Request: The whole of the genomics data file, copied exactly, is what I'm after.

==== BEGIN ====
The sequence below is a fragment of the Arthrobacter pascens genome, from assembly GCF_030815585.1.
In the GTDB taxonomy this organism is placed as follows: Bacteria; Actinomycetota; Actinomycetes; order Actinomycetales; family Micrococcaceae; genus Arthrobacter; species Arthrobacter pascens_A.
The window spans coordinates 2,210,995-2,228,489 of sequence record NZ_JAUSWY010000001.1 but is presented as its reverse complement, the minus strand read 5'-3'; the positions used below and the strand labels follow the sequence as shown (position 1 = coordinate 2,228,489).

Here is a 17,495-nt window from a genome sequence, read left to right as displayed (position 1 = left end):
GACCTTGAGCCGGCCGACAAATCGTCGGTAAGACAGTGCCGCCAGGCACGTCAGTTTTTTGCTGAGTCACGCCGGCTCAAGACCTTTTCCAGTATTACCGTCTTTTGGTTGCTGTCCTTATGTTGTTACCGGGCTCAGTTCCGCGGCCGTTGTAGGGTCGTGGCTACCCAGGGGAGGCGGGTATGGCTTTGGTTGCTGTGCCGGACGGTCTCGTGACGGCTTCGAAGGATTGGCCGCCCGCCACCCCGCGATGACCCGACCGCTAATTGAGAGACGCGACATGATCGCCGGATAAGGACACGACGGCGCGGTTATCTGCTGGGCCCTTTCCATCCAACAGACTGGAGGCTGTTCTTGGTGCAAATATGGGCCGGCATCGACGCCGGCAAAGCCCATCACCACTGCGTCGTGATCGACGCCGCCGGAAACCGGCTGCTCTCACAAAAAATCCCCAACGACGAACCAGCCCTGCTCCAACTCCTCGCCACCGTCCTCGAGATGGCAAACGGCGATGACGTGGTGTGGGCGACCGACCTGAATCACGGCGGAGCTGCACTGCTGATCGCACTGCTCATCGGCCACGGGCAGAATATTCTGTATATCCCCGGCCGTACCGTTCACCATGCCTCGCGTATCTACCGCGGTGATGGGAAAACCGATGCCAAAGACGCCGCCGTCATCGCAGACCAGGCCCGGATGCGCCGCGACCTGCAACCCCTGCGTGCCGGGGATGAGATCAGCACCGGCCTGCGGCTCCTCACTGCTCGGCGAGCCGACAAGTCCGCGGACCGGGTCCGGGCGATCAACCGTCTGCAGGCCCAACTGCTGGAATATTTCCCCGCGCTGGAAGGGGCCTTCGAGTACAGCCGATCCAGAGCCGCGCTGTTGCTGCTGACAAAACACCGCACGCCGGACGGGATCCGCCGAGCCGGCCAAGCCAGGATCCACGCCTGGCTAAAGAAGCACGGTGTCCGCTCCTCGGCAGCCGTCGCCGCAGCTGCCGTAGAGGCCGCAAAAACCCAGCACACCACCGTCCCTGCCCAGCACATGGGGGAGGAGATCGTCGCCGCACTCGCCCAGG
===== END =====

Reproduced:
The sequence below is a fragment of the Arthrobacter pascens genome, from assembly GCF_030815585.1.
In the GTDB taxonomy this organism is placed as follows: Bacteria; Actinomycetota; Actinomycetes; order Actinomycetales; family Micrococcaceae; genus Arthrobacter; species Arthrobacter pascens_A.
The window spans coordinates 2,210,995-2,228,489 of sequence record NZ_JAUSWY010000001.1 but is presented as its reverse complement, the minus strand read 5'-3'; the positions used below and the strand labels follow the sequence as shown (position 1 = coordinate 2,228,489).

Here is a 17,495-nt window from a genome sequence, read left to right as displayed (position 1 = left end):
GACCTTGAGCCGGCCGACAAATCGTCGGTAAGACAGTGCCGCCAGGCACGTCAGTTTTTTGCTGAGTCACGCCGGCTCAAGACCTTTTCCAGTATTACCGTCTTTTGGTTGCTGTCCTTATGTTGTTACCGGGCTCAGTTCCGCGGCCGTTGTAGGGTCGTGGCTACCCAGGGGAGGCGGGTATGGCTTTGGTTGCTGTGCCGGACGGTCTCGTGACGGCTTCGAAGGATTGGCCGCCCGCCACCCCGCGATGACCCGACCGCTAATTGAGAGACGCGACATGATCGCCGGATAAGGACACGACGGCGCGGTTATCTGCTGGGCCCTTTCCATCCAACAGACTGGAGGCTGTTCTTGGTGCAAATATGGGCCGGCATCGACGCCGGCAAAGCCCATCACCACTGCGTCGTGATCGACGCCGCCGGAAACCGGCTGCTCTCACAAAAAATCCCCAACGACGAACCAGCCCTGCTCCAACTCCTCGCCACCGTCCTCGAGATGGCAAACGGCGATGACGTGGTGTGGGCGACCGACCTGAATCACGGCGGAGCTGCACTGCTGATCGCACTGCTCATCGGCCACGGGCAGAATATTCTGTATATCCCCGGCCGTACCGTTCACCATGCCTCGCGTATCTACCGCGGTGATGGGAAAACCGATGCCAAAGACGCCGCCGTCATCGCAGACCAGGCCCGGATGCGCCGCGACCTGCAACCCCTGCGTGCCGGGGATGAGATCAGCACCGGCCTGCGGCTCCTCACTGCTCGGCGAGCCGACAAGTCCGCGGACCGGGTCCGGGCGATCAACCGTCTGCAGGCCCAACTGCTGGAATATTTCCCCGCGCTGGAAGGGGCCTTCGAGTACAGCCGATCCAGAGCCGCGCTGTTGCTGCTGACAAAACACCGCACGCCGGACGGGATCCGCCGAGCCGGCCAAGCCAGGATCCACGCCTGGCTAAAGAAGCACGGTGTCCGCTCCTCGGCAGCCGTCGCCGCAGCTGCCGTAGAGGCCGCAAAAACCCAGCACACCACCGTCCCTGCCCAGCACATGGGGGAGGAGATCGTCGCCGCACTCGCCCAGG